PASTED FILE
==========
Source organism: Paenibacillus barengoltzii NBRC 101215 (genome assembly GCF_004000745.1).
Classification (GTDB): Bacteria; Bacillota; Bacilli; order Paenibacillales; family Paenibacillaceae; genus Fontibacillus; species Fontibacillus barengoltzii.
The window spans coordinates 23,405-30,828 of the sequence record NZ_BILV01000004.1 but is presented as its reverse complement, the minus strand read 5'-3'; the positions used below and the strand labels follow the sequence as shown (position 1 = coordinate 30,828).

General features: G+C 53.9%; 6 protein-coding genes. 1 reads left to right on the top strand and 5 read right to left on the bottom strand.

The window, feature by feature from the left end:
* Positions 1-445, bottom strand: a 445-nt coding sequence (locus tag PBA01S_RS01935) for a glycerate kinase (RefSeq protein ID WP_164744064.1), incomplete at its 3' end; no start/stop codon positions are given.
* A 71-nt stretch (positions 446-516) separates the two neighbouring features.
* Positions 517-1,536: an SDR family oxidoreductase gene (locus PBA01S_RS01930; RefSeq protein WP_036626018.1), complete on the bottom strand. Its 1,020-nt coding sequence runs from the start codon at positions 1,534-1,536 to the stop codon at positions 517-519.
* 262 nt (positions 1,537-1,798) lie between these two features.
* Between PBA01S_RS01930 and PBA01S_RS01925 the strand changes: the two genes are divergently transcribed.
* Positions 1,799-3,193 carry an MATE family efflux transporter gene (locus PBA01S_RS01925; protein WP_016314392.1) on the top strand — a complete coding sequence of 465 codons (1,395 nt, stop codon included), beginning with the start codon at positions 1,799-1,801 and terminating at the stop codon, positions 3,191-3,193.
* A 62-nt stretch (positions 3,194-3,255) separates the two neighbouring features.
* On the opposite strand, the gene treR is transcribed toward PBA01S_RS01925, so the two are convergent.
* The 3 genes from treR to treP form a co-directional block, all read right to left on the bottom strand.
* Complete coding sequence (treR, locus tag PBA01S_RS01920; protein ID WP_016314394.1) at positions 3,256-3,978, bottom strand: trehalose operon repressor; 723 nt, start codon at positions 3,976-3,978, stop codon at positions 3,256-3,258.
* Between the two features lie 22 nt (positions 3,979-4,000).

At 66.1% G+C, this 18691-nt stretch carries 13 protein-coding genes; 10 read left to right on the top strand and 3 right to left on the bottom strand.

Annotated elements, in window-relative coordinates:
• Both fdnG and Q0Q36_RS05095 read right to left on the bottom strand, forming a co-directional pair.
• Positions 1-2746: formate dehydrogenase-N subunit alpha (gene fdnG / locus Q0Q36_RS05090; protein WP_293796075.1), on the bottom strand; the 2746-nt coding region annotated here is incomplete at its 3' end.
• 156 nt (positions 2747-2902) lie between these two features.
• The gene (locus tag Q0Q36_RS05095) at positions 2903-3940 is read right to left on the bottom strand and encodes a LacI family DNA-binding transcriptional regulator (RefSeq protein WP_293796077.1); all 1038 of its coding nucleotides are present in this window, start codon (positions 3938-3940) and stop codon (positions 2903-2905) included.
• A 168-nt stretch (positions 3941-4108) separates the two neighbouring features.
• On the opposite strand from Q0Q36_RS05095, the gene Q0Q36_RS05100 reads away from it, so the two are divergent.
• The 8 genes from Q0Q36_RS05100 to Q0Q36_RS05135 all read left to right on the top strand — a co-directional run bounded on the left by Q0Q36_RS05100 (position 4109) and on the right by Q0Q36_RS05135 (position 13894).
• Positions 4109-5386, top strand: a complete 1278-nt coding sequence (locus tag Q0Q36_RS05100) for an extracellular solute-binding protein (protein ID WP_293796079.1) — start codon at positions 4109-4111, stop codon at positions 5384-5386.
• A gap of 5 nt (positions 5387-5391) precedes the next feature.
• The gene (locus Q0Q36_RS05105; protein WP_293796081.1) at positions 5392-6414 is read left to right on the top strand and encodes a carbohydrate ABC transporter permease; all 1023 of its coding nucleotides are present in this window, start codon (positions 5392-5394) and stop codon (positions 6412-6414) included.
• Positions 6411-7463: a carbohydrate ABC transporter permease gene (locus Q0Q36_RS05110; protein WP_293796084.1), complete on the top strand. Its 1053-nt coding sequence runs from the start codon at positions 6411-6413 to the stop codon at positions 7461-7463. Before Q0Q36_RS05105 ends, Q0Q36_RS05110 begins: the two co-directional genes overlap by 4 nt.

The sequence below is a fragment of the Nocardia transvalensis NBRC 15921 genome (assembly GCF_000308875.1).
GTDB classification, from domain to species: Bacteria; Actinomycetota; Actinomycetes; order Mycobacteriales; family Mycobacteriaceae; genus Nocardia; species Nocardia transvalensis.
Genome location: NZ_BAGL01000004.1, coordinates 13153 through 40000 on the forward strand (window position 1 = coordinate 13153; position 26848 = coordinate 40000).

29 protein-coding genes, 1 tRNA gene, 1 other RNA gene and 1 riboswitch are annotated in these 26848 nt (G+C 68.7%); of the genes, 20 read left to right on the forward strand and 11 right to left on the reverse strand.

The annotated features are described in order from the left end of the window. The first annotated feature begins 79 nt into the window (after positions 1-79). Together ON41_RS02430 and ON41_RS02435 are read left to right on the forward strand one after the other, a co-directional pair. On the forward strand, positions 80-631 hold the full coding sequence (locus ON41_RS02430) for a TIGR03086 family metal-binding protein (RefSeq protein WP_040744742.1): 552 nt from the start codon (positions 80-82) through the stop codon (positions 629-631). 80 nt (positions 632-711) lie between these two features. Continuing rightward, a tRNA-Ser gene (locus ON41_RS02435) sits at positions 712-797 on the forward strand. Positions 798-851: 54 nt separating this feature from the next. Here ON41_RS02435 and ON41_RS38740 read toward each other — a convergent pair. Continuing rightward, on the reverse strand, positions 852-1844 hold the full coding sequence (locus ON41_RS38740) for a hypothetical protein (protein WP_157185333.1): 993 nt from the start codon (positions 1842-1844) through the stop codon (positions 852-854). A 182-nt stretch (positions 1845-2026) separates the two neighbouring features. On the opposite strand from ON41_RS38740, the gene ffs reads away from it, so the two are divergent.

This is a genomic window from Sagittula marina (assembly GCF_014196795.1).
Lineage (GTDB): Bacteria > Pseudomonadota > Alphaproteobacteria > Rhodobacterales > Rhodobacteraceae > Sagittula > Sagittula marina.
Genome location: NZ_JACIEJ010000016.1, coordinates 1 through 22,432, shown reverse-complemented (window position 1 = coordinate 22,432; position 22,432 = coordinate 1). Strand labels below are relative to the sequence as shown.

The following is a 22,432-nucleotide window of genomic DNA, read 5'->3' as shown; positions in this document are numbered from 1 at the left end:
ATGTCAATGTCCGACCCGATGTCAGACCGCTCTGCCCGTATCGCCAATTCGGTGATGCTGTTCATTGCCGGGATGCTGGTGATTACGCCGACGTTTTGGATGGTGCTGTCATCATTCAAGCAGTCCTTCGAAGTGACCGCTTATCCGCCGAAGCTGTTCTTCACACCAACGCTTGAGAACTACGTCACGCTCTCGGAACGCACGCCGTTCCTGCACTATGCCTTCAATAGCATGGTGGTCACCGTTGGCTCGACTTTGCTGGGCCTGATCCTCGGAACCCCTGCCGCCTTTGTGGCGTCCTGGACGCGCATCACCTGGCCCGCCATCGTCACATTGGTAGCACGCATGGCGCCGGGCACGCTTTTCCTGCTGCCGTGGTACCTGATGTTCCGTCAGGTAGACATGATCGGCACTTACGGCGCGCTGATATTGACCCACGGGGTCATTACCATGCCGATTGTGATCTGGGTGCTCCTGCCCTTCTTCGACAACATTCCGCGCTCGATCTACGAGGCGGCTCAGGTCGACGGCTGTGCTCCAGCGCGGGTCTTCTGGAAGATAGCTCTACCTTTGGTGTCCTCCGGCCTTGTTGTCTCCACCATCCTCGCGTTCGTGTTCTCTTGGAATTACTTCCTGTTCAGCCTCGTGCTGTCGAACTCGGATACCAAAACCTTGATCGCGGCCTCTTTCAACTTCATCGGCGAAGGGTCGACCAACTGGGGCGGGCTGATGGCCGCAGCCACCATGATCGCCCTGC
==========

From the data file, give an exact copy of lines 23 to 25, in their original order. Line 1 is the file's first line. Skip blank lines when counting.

• A 168-nt stretch (positions 3941-4108) separates the two neighbouring features.
• On the opposite strand from Q0Q36_RS05095, the gene Q0Q36_RS05100 reads away from it, so the two are divergent.
• The 8 genes from Q0Q36_RS05100 to Q0Q36_RS05135 all read left to right on the top strand — a co-directional run bounded on the left by Q0Q36_RS05100 (position 4109) and on the right by Q0Q36_RS05135 (position 13894).